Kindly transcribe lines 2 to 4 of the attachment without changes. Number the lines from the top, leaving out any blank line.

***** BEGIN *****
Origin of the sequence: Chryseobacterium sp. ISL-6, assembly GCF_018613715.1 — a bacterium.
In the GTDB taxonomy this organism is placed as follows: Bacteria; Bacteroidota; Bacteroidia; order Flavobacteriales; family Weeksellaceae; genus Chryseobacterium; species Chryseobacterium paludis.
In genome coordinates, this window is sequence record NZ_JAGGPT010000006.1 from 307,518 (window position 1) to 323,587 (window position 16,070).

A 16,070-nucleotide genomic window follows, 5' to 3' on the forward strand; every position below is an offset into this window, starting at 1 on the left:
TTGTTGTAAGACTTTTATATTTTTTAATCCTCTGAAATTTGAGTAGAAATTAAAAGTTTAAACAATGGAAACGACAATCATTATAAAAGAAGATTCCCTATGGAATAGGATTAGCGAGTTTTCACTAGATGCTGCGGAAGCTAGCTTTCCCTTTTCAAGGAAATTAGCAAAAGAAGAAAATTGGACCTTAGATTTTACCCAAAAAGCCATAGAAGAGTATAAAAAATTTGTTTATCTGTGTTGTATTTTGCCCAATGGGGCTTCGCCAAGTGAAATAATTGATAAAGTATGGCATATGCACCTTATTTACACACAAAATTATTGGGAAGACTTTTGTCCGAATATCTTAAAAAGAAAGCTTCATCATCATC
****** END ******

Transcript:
In the GTDB taxonomy this organism is placed as follows: Bacteria; Bacteroidota; Bacteroidia; order Flavobacteriales; family Weeksellaceae; genus Chryseobacterium; species Chryseobacterium paludis.
In genome coordinates, this window is sequence record NZ_JAGGPT010000006.1 from 307,518 (window position 1) to 323,587 (window position 16,070).

A 16,070-nucleotide genomic window follows, 5' to 3' on the forward strand; every position below is an offset into this window, starting at 1 on the left: